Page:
Michael Brenner's group, SEAS, Harvard
Current research interests
Problems at the interface between materials science and biology, approached using methods of statistical physics, soft matter and theoretical computer science. Examples include non-equilibrium error correction, self-assembly and reducing non-specific interactions (``crosstalk''). Interests in high-energy physics include gauge-gravity duality and entanglement entropy.
Research experience & education CV
Member Institute for Advanced Study, Princeton, NJ Aug 09 – Aug 12
Visiting Researcher Rockefeller University, New York City, NY Aug 09 – Aug 12
PhD (Physics) Princeton University, Princeton, NJ Sep 04 – Jul 09
B.S. (Mathematics) California Institute of Technology, Pasadena, CA Sep 00 – Jun 04
Associative memory through self-assembly, in collaboration with: Z. Zeravcic, S. Leibler and M. Brenner
Discriminatory proofreading regimes in non-equilibrium systems, in collaboration with: D.A. Huse, and S. Leibler
accepted at Physical Review X
Principles for Robust Self-Assembly of Heterogeneous Structures at Finite Concentration, in collaboration with: J. Zou, and M. Brenner
Speed, dissipation, and error in kinetic proofreading, in collaboration with: D.A. Huse, and S. Leibler
AdS4/CFT3 - squashed, stretched and warped, in collaboration with: I.R.Klebanov and T.Klose
Journal of High Energy Physics 0903 140 (2009) arxiv:0809.3773 [hep-th] PDF
Goldstone Bosons and Global Strings in a Warped Resolved Conifold, in collaboration with: I. R. Klebanov, D. Rodriguez-Gomez and J. Ward
Journal of High Energy Physics 0805, 090 (2008), arXiv:0712.2224 [hep-th] PDF
Entanglement as a Probe of Confinement, in collaboration with: I. R. Klebanov and D. Kutasov
Nuclear Physics B 796, 274 (2008), arXiv:0709.2140 [hep-th] PDF
Gauge/Gravity Duality and Warped Resolved Conifold, in collaboration with: I. R. Klebanov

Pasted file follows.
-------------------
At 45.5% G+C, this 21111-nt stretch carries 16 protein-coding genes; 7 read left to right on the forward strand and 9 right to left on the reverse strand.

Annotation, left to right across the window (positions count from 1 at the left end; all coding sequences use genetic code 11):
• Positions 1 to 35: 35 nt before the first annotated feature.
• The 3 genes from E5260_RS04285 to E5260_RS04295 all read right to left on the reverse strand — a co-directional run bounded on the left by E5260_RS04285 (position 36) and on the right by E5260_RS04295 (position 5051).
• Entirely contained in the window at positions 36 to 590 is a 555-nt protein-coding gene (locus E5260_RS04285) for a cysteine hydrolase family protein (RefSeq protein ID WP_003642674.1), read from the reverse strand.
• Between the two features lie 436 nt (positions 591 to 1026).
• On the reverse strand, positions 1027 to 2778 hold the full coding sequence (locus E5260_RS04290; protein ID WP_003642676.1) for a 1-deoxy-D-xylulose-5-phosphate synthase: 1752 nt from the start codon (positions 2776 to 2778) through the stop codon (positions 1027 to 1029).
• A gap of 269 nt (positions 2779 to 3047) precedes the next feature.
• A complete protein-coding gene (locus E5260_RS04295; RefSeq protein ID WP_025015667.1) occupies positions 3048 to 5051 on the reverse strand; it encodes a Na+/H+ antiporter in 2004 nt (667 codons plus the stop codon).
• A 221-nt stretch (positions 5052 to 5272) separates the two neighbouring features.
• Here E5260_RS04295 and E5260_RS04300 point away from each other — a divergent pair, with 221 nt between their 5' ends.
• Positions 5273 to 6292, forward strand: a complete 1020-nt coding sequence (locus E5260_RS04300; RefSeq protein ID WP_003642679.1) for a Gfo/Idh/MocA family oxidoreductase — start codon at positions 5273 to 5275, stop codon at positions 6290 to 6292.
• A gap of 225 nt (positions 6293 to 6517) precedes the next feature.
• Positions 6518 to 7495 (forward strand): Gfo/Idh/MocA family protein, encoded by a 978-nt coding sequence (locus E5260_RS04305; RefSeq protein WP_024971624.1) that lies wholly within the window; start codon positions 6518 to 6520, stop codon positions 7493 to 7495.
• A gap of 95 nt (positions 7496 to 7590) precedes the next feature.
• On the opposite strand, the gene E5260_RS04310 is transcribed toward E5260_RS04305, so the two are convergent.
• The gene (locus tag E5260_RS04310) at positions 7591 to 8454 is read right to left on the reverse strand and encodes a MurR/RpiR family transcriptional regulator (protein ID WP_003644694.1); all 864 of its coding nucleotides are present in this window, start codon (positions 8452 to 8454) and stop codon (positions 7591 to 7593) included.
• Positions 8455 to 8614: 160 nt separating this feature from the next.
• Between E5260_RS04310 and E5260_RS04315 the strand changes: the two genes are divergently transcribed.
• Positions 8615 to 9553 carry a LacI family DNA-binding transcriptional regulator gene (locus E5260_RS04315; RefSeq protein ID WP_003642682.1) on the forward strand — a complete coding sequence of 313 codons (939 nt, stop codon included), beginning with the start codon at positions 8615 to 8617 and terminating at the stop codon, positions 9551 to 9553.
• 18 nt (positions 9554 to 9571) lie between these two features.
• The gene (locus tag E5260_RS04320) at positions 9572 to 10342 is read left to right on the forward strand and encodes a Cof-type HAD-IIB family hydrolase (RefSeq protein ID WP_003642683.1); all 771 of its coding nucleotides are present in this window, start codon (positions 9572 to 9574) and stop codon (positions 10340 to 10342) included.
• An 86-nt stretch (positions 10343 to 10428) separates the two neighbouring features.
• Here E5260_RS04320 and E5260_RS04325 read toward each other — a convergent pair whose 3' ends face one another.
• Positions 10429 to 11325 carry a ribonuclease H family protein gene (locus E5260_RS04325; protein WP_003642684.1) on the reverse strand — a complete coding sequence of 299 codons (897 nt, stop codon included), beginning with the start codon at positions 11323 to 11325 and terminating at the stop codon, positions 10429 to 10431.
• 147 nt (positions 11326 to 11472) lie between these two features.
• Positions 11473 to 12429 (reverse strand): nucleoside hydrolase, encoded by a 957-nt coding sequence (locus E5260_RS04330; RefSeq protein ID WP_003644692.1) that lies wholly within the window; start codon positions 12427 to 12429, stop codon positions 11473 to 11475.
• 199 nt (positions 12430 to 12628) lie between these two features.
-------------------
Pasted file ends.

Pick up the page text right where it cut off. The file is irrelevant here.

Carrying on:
Journal of High Energy Physics 0703, 042 (2007), arXiv:hep-th/0701064 PDF
On D3-brane potentials in compactifications with fluxes and wrapped D-branes
in collaboration with: D. Baumann, A. Dymarsky, I. R. Klebanov, J. M. Maldacena and L. P. McAllister
Journal of High Energy Physics 0611, 031 (2006), arXiv:hep-th/0607050 PDF
Fatgraph expansion for noncritical superstrings, in collaboration with: A. Kapustin
arXiv:hep-th/0404238 (2004) PDF
Design principles for heterogeneous self-assembly
Self-assembly is a bottom-up method of assembling structures from interacting particles. Local control parameters — like binding energies between different species of particles and their concentrations — are chosen to pick out a spontaneous assembly of a desired structure. However, in real systems, many undesired structures are also produced. We show that self-assembly is enhanced by choosing control parameters that are 'off-target' ; for example, the optimal supply of components to produce a structure A-B-A might be supplying A and B in a ratio of 100 to 1 (instead of 2 to 1), depending on the physics of assembly and the undesirablity of various competing structures formed. Such 'off-target' rules strike a balance between enhancing the desired stricture and suppressing undesired ones.
In general, the control parameters cannot be chosen based on the desired structure alone and need to reflect a balance between desired and undesired structures.
Principles for Robust Self-Assembly of Heterogeneous Structures at Finite Concentration, (submitted) with James Zou and Michael Brenner.
Towards an information theory of 'shape': specificity in natural and synthetic systems
A wide range of natural and synthetic systems rely on the existence of specific interactions between several species of particles (or binding sites). The physics and chemistry of interaction between particles limit the number of unique 'lock and key’ pairs that a system can support without significant `cross-talk’ (i.e., undesired interactions) across pairs. Such a limit is at the heart of many phenomena, from functioning of the immune system, signaling pathways, artificial molecular sensors ('artificial noses') and synthetic self-assembly. Inspired by on Shanon's theory of coding, we develop a framework on coding specific interactions using shape and surface chemistry. Our framework reveals how different aspects of physical interactions affect the amount of information that can be encoded in particle interactions.